Locate the Pressure Switch

The pressure switch is usually mounted on the side or top of the furnace cabinet near the draft inducer motor. It has a plastic tube connected from its barbed fitting to the furnace’s venting.

Locate furnace pressure switch

Locate the pressure switch near the draft inducer

Detach the Switch’s Tube

Gently remove the plastic tube from the pressure switch’s barbed fitting. Taking it off allows you to test the switch independently from the furnace venting.

Set Multimeter to Continuity Mode

Turn your digital multimeter to continuity mode. This is indicated by a diode symbol or a setting like CONT, BEEP, or AUDIBLE.

Test the Pressure Switch Contacts

Touch your meter probes to the two terminals on the pressure switch. These are labeled NO and COM.

  • NO stands for “normally open”.
  • COM is “common”.

With the tube detached, the contacts should show no continuity in this position. The multimeter display should show OL, infinity Ω, or no beep/tone.

![Test pressure switch contacts]( WW.jpg)

Use a multimeter in continuity mode to test the NO and COM contacts

Reattach the Plastic Tube

Carefully push the plastic tube back onto the barbed fitting. Make sure it seals tightly.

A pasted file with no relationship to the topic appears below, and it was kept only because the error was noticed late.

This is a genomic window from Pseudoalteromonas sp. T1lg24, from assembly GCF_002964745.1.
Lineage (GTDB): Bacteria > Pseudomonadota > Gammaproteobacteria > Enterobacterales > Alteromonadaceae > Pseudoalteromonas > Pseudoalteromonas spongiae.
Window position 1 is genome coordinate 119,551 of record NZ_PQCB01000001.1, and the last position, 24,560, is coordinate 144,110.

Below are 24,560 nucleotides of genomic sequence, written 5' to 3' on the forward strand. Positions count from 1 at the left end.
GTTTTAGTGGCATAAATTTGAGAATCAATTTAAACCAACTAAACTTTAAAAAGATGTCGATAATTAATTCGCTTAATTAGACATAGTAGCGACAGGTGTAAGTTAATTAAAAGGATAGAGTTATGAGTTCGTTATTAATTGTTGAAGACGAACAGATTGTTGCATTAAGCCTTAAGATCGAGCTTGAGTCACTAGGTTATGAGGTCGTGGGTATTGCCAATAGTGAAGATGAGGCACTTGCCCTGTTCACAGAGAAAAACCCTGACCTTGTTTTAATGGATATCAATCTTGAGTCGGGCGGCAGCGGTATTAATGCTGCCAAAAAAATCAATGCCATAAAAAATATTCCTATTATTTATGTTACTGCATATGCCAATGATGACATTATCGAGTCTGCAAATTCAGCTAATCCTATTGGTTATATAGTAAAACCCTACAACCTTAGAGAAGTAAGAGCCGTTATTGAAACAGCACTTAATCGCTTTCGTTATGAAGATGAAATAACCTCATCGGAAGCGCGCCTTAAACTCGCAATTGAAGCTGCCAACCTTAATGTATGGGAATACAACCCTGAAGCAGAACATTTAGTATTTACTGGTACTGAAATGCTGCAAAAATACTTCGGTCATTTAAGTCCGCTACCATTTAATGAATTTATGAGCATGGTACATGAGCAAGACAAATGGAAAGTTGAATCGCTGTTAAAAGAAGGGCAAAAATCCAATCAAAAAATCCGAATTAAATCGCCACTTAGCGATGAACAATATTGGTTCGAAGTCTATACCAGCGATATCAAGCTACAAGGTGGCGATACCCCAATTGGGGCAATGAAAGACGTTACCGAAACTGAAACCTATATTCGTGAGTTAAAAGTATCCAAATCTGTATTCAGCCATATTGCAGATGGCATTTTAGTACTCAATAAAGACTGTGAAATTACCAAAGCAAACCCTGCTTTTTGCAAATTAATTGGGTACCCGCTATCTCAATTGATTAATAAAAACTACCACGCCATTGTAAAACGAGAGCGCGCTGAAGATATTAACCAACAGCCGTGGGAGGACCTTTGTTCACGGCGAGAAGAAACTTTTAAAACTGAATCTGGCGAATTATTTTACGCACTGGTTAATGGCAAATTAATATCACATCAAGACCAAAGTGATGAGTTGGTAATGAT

Test Switch Continuity Again

Keep your meter probes touching the NO and COM contacts. Gently suck on the end of the plastic tube and slowly release. This should pull the pressure switch closed.

At some point while sucking or releasing, you should hear a beep tone or see a zero reading if the contacts close properly. If no change occurs, the switch likely needs replacing.

Note: You can also blow into the tube while testing. The key is to create a pressure difference.

Here’s a video demonstrating the testing process:

Check the Status LED

Some pressure switches have an LED light that indicates status. The LED being off may also indicate a bad pressure switch.

Turn Power Back On

Once you’ve finished testing, turn the furnace circuit breaker or switch back ON.

Determine if Replacement is Needed

If the multimeter shows the switch contacts are opening and closing properly when pressure is applied, the pressure switch itself is likely okay. The problem may be with the venting system or draft inducer fan.

If the pressure switch shows no continuity change during your testing, it will need replacement. Only install an identical replacement pressure switch.

What if the Pressure Switch Passed the Test?

If your test confirms the furnace pressure switch is working correctly, the problem lies elsewhere. Here are some other things to investigate:

  • Blocked furnace vent – Examine the entire venting system for obstructions. Look for crushed/disconnected pipes or nests in the outdoor vent terminal that could block airflow.
  • Faulty draft inducer – The draft inducer fan may be defective. Check for power to the inducer and test its capacitors. Replace if needed.